Policyholder Considerations When Selecting D&O, E&O and Cyber Insurers
When going to market for professional and management liability insurance, most policyholders, brokers and attorneys, go to great lengths to assess policy terms, and rightfully so. Of secondary importance however, is assessing the insurer itself - as task that too often gets overlooked. Here are some considerations for policyholders when underwriting prospective carriers.
- How strong is the base policy form? When performing D&O, E&O or cyber insurance policy assessments, stronger base policy forms (“off the shelf” policies) provide more value than policies that require multiple endorsements to achieve equivalent coverage. All such policies require careful grooming and aggressive negotiations when structuring terms and conditions, however D&O and cyber claims are often complex and unpredictable, which means even the most careful assessment and negotiations can still leave unexpected holes. The more negotiating a policy form requires, the more likely it is, that it also contains other coverage deficiencies that may be overlooked. If an insured has to negotiate appropriate adjudication language, soften exclusion preambles, request appropriate carve-backs, and/or ask for basic definition “enhancements”, they should be wondering what else they might be missing. Strong base policy forms, demonstrate good faith on behalf of the carrier and provide more confidence for those unexpected claim scenarios.
- Consider the carrier’s capacity and appetite. If it’s feasible that future contractual requirements may require higher limits, or if you as the policyholder think you may be interested in higher limits, does the underlying carrier have that limit capacity? Alternatively, can the carrier entertain coverage for future needs such as possible equity/crowdfunding raises that may arise in the next year or two?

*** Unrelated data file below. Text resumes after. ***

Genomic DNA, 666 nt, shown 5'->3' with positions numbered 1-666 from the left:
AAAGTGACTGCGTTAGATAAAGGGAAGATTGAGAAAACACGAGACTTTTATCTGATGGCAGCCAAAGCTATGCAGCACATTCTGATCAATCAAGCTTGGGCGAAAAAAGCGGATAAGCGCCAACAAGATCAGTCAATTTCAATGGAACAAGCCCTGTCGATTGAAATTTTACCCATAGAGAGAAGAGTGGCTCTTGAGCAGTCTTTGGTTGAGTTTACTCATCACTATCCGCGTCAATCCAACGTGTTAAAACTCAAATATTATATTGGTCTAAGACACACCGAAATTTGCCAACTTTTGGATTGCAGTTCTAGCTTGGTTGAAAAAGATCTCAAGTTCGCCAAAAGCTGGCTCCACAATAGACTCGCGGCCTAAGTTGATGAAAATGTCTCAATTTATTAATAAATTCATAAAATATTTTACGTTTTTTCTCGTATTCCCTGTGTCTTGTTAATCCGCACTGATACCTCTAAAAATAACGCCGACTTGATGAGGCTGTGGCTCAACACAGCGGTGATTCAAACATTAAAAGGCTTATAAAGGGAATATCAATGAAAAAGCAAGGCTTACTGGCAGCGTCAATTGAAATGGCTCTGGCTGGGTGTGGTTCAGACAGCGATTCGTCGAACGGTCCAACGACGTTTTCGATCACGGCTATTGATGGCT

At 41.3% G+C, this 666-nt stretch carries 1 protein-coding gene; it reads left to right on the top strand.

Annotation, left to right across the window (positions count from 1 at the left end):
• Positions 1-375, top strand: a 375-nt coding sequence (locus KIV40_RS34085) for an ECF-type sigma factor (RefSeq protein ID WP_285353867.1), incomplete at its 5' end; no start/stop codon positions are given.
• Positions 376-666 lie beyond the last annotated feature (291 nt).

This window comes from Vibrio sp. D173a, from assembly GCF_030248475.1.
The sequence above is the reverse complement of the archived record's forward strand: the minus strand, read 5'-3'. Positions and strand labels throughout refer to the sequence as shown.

- Does the carrier have foreign coverage capabilities? Depending on the arrangement, some carriers have the ability to issue locally admitted policies for certain entities, if needed. Those premiums can also be as low as $2,500 for small subsidiaries with minimal limits. This is a valuable feature for companies with foreign operations.
- What is the insurer’s claims payment reputation. When claims are tendered, do they have a “fight first” mentality? Are they known to aggressively contest costs and damages? Are their claims handlers experienced?
- What is the carrier’s underwriting stance? Do they have a reputation of quickly non-renewing post-loss, or are they known to work with their insureds? While policyholders can of course seek alternative carriers following any non-renewals, changing insurers post-loss can result in significant premium increases, more restrictive terms, and sever any history/relationship built with the incumbent carrier, which can hold some value.
- How strong is the broker/wholesalers’ relationship with the carrier? Stronger relationships can assist with obtaining language amendments/policy enhancements and other special requests that might arise, and in certain situations, can improve the odds of difficult claims being tendered by the carrier.
- How long has the carrier been writing this type of coverage? Carriers new to market may not be as experienced with amending policy language or have as much internal experience with the handling of difficult claims. It’s also not uncommon to see inexperienced carriers offer (initially) aggressive pricing, only to be forced to re-underwrite their entire book, later triggering non renewals and rate increases, or pulling out of classes of business entirely.